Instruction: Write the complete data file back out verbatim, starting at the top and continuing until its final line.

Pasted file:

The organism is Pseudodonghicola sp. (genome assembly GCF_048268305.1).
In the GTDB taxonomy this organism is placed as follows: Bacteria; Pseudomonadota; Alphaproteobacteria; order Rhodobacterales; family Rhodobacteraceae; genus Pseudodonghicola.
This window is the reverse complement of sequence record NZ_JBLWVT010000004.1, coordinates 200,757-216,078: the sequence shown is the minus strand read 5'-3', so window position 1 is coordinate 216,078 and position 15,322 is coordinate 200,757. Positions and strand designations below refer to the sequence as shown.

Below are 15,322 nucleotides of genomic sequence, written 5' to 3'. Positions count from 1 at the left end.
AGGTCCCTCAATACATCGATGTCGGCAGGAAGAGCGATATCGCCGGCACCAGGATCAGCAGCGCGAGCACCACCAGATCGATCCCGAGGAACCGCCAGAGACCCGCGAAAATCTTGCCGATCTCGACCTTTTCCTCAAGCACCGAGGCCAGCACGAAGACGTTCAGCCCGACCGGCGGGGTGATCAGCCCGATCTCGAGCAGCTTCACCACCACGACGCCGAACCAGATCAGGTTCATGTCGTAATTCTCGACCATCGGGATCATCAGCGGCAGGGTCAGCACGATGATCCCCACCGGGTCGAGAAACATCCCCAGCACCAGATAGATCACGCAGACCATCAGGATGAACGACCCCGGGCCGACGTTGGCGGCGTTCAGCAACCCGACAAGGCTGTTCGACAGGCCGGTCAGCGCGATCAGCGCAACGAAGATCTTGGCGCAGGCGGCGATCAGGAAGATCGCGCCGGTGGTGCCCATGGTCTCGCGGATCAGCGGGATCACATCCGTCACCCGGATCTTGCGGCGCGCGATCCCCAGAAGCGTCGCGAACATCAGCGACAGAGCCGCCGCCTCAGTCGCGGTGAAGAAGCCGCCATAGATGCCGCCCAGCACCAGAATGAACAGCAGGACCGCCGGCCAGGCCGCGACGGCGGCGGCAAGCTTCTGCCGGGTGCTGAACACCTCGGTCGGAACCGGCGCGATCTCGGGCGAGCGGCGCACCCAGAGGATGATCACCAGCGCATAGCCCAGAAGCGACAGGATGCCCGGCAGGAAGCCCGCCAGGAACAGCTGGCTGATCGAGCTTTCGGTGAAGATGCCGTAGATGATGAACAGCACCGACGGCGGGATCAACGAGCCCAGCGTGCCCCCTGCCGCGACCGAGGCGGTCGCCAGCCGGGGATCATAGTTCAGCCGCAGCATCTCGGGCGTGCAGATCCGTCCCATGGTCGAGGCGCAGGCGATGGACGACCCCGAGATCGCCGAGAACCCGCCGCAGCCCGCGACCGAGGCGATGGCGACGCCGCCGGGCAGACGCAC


The organism is Pseudodonghicola sp. (genome assembly GCF_048268305.1).
In the GTDB taxonomy this organism is placed as follows: Bacteria; Pseudomonadota; Alphaproteobacteria; order Rhodobacterales; family Rhodobacteraceae; genus Pseudodonghicola.
This window is the reverse complement of sequence record NZ_JBLWVT010000004.1, coordinates 200,757-216,078: the sequence shown is the minus strand read 5'-3', so window position 1 is coordinate 216,078 and position 15,322 is coordinate 200,757. Positions and strand designations below refer to the sequence as shown.

Below are 15,322 nucleotides of genomic sequence, written 5' to 3'. Positions count from 1 at the left end.
AGGTCCCTCAATACATCGATGTCGGCAGGAAGAGCGATATCGCCGGCACCAGGATCAGCAGCGCGAGCACCACCAGATCGATCCCGAGGAACCGCCAGAGACCCGCGAAAATCTTGCCGATCTCGACCTTTTCCTCAAGCACCGAGGCCAGCACGAAGACGTTCAGCCCGACCGGCGGGGTGATCAGCCCGATCTCGAGCAGCTTCACCACCACGACGCCGAACCAGATCAGGTTCATGTCGTAATTCTCGACCATCGGGATCATCAGCGGCAGGGTCAGCACGATGATCCCCACCGGGTCGAGAAACATCCCCAGCACCAGATAGATCACGCAGACCATCAGGATGAACGACCCCGGGCCGACGTTGGCGGCGTTCAGCAACCCGACAAGGCTGTTCGACAGGCCGGTCAGCGCGATCAGCGCAACGAAGATCTTGGCGCAGGCGGCGATCAGGAAGATCGCGCCGGTGGTGCCCATGGTCTCGCGGATCAGCGGGATCACATCCGTCACCCGGATCTTGCGGCGCGCGATCCCCAGAAGCGTCGCGAACATCAGCGACAGAGCCGCCGCCTCAGTCGCGGTGAAGAAGCCGCCATAGATGCCGCCCAGCACCAGAATGAACAGCAGGACCGCCGGCCAGGCCGCGACGGCGGCGGCAAGCTTCTGCCGGGTGCTGAACACCTCGGTCGGAACCGGCGCGATCTCGGGCGAGCGGCGCACCCAGAGGATGATCACCAGCGCATAGCCCAGAAGCGACAGGATGCCCGGCAGGAAGCCCGCCAGGAACAGCTGGCTGATCGAGCTTTCGGTGAAGATGCCGTAGATGATGAACAGCACCGACGGCGGGATCAACGAGCCCAGCGTGCCCCCTGCCGCGACCGAGGCGGTCGCCAGCCGGGGATCATAGTTCAGCCGCAGCATCTCGGGCGTGCAGATCCGTCCCATGGTCGAGGCGCAGGCGATGGACGACCCCGAGATCGCCGAGAACCCGCCGCAGCCCGCGACCGAGGCGATGGCGACGCCGCCGGGCAGACGCAC